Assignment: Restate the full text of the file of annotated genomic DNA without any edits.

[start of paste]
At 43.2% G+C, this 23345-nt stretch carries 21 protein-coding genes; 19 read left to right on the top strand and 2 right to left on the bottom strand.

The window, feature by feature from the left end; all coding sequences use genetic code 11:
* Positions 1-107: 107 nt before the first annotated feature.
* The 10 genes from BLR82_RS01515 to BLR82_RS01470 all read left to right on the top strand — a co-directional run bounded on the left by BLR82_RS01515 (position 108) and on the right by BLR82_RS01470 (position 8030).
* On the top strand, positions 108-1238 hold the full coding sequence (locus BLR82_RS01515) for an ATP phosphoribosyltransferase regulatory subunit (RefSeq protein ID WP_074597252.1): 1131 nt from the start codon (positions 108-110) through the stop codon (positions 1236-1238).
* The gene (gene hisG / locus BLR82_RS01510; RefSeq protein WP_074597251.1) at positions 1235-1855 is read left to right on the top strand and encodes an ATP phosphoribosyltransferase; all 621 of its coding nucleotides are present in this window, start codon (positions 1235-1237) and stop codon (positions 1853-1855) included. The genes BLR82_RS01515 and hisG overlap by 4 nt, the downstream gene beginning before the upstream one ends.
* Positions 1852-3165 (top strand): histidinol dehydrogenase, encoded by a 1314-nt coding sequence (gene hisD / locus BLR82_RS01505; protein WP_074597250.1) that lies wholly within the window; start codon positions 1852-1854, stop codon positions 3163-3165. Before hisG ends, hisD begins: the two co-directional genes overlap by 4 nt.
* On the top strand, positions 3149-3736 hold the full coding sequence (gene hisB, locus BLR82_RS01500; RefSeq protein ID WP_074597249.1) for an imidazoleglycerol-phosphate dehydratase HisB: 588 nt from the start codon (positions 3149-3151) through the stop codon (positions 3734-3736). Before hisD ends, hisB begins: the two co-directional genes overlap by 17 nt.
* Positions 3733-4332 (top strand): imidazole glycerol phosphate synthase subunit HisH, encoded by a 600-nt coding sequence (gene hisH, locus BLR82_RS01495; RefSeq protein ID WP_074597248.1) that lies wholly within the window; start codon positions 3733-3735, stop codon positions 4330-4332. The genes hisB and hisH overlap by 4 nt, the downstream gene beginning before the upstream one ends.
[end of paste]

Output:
At 43.2% G+C, this 23345-nt stretch carries 21 protein-coding genes; 19 read left to right on the top strand and 2 right to left on the bottom strand.

The window, feature by feature from the left end; all coding sequences use genetic code 11:
* Positions 1-107: 107 nt before the first annotated feature.
* The 10 genes from BLR82_RS01515 to BLR82_RS01470 all read left to right on the top strand — a co-directional run bounded on the left by BLR82_RS01515 (position 108) and on the right by BLR82_RS01470 (position 8030).
* On the top strand, positions 108-1238 hold the full coding sequence (locus BLR82_RS01515) for an ATP phosphoribosyltransferase regulatory subunit (RefSeq protein ID WP_074597252.1): 1131 nt from the start codon (positions 108-110) through the stop codon (positions 1236-1238).
* The gene (gene hisG / locus BLR82_RS01510; RefSeq protein WP_074597251.1) at positions 1235-1855 is read left to right on the top strand and encodes an ATP phosphoribosyltransferase; all 621 of its coding nucleotides are present in this window, start codon (positions 1235-1237) and stop codon (positions 1853-1855) included. The genes BLR82_RS01515 and hisG overlap by 4 nt, the downstream gene beginning before the upstream one ends.
* Positions 1852-3165 (top strand): histidinol dehydrogenase, encoded by a 1314-nt coding sequence (gene hisD / locus BLR82_RS01505; protein WP_074597250.1) that lies wholly within the window; start codon positions 1852-1854, stop codon positions 3163-3165. Before hisG ends, hisD begins: the two co-directional genes overlap by 4 nt.
* On the top strand, positions 3149-3736 hold the full coding sequence (gene hisB, locus BLR82_RS01500; RefSeq protein ID WP_074597249.1) for an imidazoleglycerol-phosphate dehydratase HisB: 588 nt from the start codon (positions 3149-3151) through the stop codon (positions 3734-3736). Before hisD ends, hisB begins: the two co-directional genes overlap by 17 nt.
* Positions 3733-4332 (top strand): imidazole glycerol phosphate synthase subunit HisH, encoded by a 600-nt coding sequence (gene hisH, locus BLR82_RS01495; RefSeq protein ID WP_074597248.1) that lies wholly within the window; start codon positions 3733-3735, stop codon positions 4330-4332. The genes hisB and hisH overlap by 4 nt, the downstream gene beginning before the upstream one ends.